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What is Spam? A brief guide

Spam may have different definitions across decades but it causes the same annoyance everywhere. Spam generally refers to the unsolicited bulk messages sent to swamps of recipients. They needn’t have asked for it or even come remotely close.

This definition of spam is widely accepted by many mailbox providers. As most of the bulk messages are commercial, they’re classified as the mails that users don’t want by providers.

Sets of these messages often fall under the same umbrella of spam, alongwith misleading and fraudulent e-mails.

In this article, we’ll try to explain everything about spam, its types, appearance, and what it does, in brief.

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How did Spam come into existence?

Gary Thuerk became history’s first ‘spammer’ by sending an unsolicited mass e-mail (UME) promoting his firm’s devices on May 1, 1978.

As the world progressed through the 90s spamming became more sophisticated and user-driven. Earlier if one sent spam, the then lack of email addresses made it easy to identify and block the source.

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So spammers starting forging addresses and domains. When IPs were blocked to prevent this, third party mail servers started being used. The following chain of events led to the era of ‘open relay’ spam. Over the years it became easier to hide your identity and mask your actions on the internet.

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Where is Spam seen?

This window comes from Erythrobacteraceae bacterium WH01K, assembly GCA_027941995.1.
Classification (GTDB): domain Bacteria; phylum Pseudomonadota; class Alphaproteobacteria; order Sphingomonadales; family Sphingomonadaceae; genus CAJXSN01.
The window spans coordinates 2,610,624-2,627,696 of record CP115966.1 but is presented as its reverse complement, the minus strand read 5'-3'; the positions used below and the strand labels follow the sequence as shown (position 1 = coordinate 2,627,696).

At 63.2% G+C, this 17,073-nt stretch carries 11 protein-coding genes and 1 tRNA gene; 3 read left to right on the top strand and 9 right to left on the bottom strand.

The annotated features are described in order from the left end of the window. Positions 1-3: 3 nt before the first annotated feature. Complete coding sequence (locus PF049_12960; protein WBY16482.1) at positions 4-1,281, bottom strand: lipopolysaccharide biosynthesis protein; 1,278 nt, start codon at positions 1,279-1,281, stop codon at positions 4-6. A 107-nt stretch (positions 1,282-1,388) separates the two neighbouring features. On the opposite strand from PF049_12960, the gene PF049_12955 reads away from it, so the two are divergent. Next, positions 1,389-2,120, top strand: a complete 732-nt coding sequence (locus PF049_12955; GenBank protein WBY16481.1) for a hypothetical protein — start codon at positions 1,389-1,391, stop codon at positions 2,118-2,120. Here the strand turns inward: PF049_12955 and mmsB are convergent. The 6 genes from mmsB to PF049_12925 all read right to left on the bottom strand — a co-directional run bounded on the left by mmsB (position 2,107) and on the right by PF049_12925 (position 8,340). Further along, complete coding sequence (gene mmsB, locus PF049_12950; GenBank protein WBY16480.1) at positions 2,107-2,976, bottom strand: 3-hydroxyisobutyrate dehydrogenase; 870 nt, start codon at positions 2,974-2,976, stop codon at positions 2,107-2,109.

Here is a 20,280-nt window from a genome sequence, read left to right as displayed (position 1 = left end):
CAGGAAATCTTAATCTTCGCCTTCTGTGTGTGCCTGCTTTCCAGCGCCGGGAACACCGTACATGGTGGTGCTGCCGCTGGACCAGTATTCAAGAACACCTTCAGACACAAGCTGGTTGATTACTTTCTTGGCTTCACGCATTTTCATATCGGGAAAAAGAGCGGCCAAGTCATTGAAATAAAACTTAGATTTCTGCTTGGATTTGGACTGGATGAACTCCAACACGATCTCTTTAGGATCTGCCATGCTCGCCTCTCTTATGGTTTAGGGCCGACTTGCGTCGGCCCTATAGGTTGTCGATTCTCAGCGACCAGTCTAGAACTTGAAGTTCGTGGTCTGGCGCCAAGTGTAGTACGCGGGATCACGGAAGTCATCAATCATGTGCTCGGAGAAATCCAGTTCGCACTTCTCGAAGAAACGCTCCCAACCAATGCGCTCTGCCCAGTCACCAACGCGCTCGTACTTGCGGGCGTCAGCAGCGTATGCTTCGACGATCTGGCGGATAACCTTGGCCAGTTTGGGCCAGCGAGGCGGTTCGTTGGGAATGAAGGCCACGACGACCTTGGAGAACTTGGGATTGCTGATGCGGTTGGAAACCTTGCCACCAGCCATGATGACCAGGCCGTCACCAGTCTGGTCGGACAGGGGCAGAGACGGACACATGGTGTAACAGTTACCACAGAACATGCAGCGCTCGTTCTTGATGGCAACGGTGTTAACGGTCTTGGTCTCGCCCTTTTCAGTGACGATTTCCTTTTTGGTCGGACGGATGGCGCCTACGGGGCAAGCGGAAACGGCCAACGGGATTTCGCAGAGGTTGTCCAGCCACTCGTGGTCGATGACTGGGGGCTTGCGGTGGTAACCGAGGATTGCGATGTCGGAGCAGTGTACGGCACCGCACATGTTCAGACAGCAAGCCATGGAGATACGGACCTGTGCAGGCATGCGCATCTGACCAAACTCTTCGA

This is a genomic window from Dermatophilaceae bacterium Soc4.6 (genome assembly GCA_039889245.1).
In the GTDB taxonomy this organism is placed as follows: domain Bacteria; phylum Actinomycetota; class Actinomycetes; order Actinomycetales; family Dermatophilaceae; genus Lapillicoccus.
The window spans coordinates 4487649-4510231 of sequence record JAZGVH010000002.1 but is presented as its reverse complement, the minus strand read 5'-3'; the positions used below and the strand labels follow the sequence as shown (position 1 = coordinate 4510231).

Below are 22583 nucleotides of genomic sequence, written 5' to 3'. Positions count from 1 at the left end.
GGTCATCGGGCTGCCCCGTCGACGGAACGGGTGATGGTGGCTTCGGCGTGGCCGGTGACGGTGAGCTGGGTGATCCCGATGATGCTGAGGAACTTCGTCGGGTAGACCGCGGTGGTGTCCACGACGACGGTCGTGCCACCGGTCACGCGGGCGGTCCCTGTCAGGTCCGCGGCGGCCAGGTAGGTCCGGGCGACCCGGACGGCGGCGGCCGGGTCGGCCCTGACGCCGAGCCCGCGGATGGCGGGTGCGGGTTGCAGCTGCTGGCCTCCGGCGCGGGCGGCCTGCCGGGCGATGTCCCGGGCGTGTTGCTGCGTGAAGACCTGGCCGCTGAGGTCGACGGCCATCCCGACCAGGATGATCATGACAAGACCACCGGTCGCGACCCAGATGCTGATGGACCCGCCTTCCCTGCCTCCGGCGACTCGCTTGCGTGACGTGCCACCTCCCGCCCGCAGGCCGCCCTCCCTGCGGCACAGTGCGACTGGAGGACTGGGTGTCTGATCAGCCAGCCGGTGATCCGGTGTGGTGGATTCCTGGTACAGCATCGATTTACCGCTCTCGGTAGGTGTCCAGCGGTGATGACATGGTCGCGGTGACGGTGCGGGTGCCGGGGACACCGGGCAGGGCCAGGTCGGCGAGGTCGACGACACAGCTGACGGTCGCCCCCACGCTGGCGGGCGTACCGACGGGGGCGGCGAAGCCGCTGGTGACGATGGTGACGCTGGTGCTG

Spam shows itself in different shapes and forms. A common example is a charge-free SMS. One needs to see no further than a comment’s section on any popular post on any social networking or content website to encounter one too many fraudulent claims.

Other sightings of spam include VoIP telephony, junk faxes, and now even on instant messengers.

Globalisation and generalisation of electronic media have brought toll rates to a new low. Facilitating junk fax, email or messages costs pretty much nothing today. Geotags help spammers follow users as they move from one location to another without installing malware onto the user’s device.

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What does Spam do? Is it dangerous?

Spam was solely intended for advertising. A USENET spam from lawyers Canter and Siegel advertising a “Green Card lottery in 1996 saw a lot of spammers draw ideas about similar deals in other fields.

What followed was a jump from selling computer components to fake drugs, stock touts and recruiting money mules.

Some spam is put out for non-commercial agendas. religious extremism, fake news, political motives, among other ulterior motives driven by cultural, communal, capitalist or political motives.

All-in-all, as mentioned at the beginning of the article, spam is used to send millions of messages in a to people who don’t really want them (mostly) and at times these spam messages can also indulge in phishing.

While there are several ways to identify spam and most of the popular emailing or messaging services have introduced measures to fight it, they still exist and filter through those checkpoints.

Spam, per se, isn’t dangerous, but more of an annoyance, which as mentioned above can also hamper your life with a simple tap or click on the wrong link in the spam message or mail and get phished.

Also read: What is a Whaling Cyberattack? How is it different from Phishing?

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